By Paul Gable
Robert Shelley of Myrtle Beach, a shareholder in Horry County State Bank, recently filed a lawsuit against Horry County State Bank and its holding corporation HCSB Financial Corporation.
In the lawsuit, Shelley alleges he was contacted by employees of the bank in September 2009, a teller and later a bank officer, offering to sell him shares in the bank. Shelley further alleges that he was not provided a prospectus, as required by state law, and was not informed that the bank was in severe financial distress due to a large portfolio of defaulting real estate loans.
Shelley first became a shareholder in HCSB several years prior to 2009 after having been a bank customer for a number of years.
“I inquired several times about purchasing stock, but none was available,” Shelley said. “I knew the bank was making money and the stock was doing well early in the decade.”
Finally some stock became available and Shelley purchased his first shares, in 2007, at $26 per share.
HCSB is a small, closely held corporation. Its stock is not traded publicly on an exchange, but is offered through a transfer agent when a current stockholder decides to sell some of his shares.
According to online records of stock transactions for HCSB, bank stock began 2007 at $41 per share. In February 2007, the bank was doing well and the stock split two for one in February 2007. By the second half of 2007, the stock price was a stable $26 per share.
Still believing the bank to be growing and doing well in 2009, Shelley thought he was getting a deal when he was offered 1,000 shares at $24 per share in July 2009 and 2,192 shares at $18 per share in October 2009.
Shelley said he was first contacted by a teller and later by a bank officer about purchasing the available stock. He inquired who was selling the stock but was told ‘they didn’t know.’
The lawsuit alleges the stock was being sold by officers and directors of the bank who knew the difficult financial situation the bank faced. The suit alleges not only Shelley, but also other shareholders, were contacted by bank employees and offered stock from bank officers and directors.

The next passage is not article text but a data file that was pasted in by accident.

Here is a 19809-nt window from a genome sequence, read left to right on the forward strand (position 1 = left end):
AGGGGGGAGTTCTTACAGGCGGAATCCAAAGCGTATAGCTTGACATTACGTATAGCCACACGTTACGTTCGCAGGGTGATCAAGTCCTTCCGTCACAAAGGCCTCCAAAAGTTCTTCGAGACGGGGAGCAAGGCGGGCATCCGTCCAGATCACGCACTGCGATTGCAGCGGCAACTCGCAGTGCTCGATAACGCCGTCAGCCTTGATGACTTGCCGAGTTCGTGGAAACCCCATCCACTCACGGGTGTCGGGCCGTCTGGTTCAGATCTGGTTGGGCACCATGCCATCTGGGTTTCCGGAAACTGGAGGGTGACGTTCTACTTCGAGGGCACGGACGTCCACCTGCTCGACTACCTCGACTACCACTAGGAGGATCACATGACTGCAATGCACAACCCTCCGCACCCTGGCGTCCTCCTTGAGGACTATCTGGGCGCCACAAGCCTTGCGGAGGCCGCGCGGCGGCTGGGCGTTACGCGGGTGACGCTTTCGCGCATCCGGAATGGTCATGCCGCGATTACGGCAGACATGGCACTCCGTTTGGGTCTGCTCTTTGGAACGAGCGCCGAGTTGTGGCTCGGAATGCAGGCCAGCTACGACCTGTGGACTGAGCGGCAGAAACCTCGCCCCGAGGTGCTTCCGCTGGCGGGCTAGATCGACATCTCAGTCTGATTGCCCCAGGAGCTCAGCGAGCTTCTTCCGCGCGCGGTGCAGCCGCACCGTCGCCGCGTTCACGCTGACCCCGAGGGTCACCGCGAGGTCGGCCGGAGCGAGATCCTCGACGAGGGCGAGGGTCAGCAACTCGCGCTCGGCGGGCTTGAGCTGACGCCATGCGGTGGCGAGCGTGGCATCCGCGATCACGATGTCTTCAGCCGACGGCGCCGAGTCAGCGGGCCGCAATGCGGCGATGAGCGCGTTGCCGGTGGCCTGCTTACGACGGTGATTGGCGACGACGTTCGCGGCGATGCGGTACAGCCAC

Shortly after Shelley’s purchase, the bank’s stock began a long decline as news of the bank’s financial difficulties began to leak out. According to bank records, the last sale of stock occurred in April 2012 when 855 shares were sold for $0.25 (25 cents) per share.
Shelley and the other shareholders of HCSB now hold essentially worthless stock. However, it is the knowledge and belief that insiders aware of the bank’s precarious financial situation (officers and directors) were dumping their personal stock holdings to avoid huge financial loss. If these allegations are true, they represent insider trading in its purest form, which is totally illegal under state and federal law. The officers of Enron did exactly the same thing in the months before the company was exposed as worthless.
Since his lawsuit was filed last month, Shelley said his attorney, Gene Connell of Kelaher, Connell and Connor, PC, was contacted by agents from the U.S. Department of the Treasury. Shelley said he and Connell met with Treasury agents recently.
According to sources familiar with the bank, HCSB received $12.5 million from the U.S. Government in bank bailout funds in 2009. It is this transaction combined with the allegations of insider trading by bank officers and directors that has stirred the interest of Treasury agents.
Shelley is the named plaintiff in the lawsuit both individually and as the class representative for a class action lawsuit. Any HCSB shareholders who wish to join the class action may contact attorney Gene Connell by e-mailing email@example.com or by calling his Surfside Beach office at 843-238-5648.